Neuropathy is a condition of improper nerve function that affects over two million Americans. It can feel like a combination of numbness, pain, burning and other sensations such as tingling or buzzing.  Neuropathy is usually due to damage to the sensory nerves, but motor and/or autonomic nerves may be affected as well. These sensations are caused by damage to the peripheral

Peripheral Neuropathynervous system, the communications network that transmits signals from the various parts of the body to the brain and spinal cord (the central nervous system).

Damage to the peripheral nervous system disrupts or interferes with these signals. It is a lot like static on a telephone line. The intensity of the neuropathy symptoms often vary throughout the day with periods of worse symptoms and periods of relief.  Often the symptoms are worse with use and get better with rest.

In acute neuropathies, such as Guillain-Barré syndrome, symptoms appear suddenly, progress rapidly, and resolve slowly as damaged nerves heal. In chronic forms, symptoms begin subtly and progress slowly. Some people may have periods of relief followed by relapse. Others may reach a plateau stage where symptoms stay the same for many months or years.

Neuropathy mostly affects middle-aged and elderly individuals to varying degrees.  Pain and other symptoms often appear symmetrically, for example, in both feet followed by a gradual progression up both legs. Next, the fingers, hands, and arms may become affected, and symptoms can progress into the central part of the body. The areas of neuropathy associated with nerve distribution can be further examined for nerve damage. Nerve conduction velocity studies and electromyography can help determine the extent of nerve damage involved.

Some common causes of neuropathy include: diabetes, alcoholism, HIV, toxins, metabolic abnormalities, vitamin deficiencies, and adverse side-effects of specific drugs such as chemotherapy.  These powerful drugs can damage nerves, especially in the legs, causing pain and/or difficulty walking due to numbness.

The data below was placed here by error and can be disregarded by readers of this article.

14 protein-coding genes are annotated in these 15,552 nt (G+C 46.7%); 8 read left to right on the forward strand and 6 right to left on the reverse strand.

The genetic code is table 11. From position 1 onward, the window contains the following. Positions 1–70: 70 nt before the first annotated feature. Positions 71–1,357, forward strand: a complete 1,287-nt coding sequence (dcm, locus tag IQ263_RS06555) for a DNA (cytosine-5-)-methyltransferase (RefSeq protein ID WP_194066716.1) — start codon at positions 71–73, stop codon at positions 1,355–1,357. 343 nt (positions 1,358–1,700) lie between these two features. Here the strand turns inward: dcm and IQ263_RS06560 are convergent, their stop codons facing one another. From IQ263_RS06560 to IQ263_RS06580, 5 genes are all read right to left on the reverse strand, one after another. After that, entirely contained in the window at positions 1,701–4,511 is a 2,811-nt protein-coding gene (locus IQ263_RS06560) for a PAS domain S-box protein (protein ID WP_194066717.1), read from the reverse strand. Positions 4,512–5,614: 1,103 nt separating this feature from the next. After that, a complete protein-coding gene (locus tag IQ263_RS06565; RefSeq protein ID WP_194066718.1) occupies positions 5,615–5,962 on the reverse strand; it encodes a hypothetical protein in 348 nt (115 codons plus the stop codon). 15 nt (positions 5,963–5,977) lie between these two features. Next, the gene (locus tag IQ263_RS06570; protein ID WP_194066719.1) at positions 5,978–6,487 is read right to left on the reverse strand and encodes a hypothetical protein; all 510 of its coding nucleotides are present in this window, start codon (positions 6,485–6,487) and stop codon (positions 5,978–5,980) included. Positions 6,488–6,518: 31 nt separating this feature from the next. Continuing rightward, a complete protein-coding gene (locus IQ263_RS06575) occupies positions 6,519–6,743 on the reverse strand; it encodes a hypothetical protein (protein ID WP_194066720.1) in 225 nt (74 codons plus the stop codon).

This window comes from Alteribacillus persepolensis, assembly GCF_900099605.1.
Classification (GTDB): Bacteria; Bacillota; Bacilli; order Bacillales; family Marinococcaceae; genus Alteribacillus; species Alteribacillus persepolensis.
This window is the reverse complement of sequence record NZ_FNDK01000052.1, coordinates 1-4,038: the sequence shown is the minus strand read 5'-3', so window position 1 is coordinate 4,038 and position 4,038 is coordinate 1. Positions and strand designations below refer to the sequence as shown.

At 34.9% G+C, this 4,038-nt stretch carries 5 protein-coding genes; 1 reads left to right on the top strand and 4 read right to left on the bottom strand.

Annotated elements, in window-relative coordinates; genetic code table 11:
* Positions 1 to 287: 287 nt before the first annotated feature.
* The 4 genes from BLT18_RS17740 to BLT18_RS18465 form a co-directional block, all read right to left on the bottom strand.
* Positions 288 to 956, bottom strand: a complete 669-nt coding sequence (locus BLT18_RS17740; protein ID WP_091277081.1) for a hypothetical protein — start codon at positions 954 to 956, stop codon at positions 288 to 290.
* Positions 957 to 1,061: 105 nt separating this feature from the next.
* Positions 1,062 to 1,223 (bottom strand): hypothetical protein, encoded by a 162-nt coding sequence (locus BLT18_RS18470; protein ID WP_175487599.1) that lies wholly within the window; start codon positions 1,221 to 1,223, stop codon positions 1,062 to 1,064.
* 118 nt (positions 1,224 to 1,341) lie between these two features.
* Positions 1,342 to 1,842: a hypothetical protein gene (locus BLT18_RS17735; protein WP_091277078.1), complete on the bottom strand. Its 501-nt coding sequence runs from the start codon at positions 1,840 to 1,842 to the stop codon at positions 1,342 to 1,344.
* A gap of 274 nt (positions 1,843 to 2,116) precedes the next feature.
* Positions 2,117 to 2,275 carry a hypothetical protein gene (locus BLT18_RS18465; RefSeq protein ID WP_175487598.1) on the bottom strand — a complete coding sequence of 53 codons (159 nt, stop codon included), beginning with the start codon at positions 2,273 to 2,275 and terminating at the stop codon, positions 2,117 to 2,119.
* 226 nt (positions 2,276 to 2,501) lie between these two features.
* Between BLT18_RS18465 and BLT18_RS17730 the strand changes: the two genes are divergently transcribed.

Western medical treatment for neuropathy may include physical therapy, exercises, and medications such as Neurontin or Gabapentin.  The effectiveness of these therapies vary, but generally relief of symptoms is slow. Because Western Medicine lacks an effective treatment for neuropathy, it has increasingly turned to acupuncture to provide patients with relief.

Several recent studies, sponsored by major medical institutions, have reported promising results in decreased pain and other symptoms for patients suffering from neuropathy. Some of these studies have focused on peripheral neuropathy caused by diabetes and chemotherapy induced neuropathy.  Although an individual may not recover immediately or completely, the improvement in symptoms from acupuncture can make a difference in one’s comfort level and quality of life. Often patients notice significant improvements in their neuropathy symptoms with a few sessions of acupuncture.

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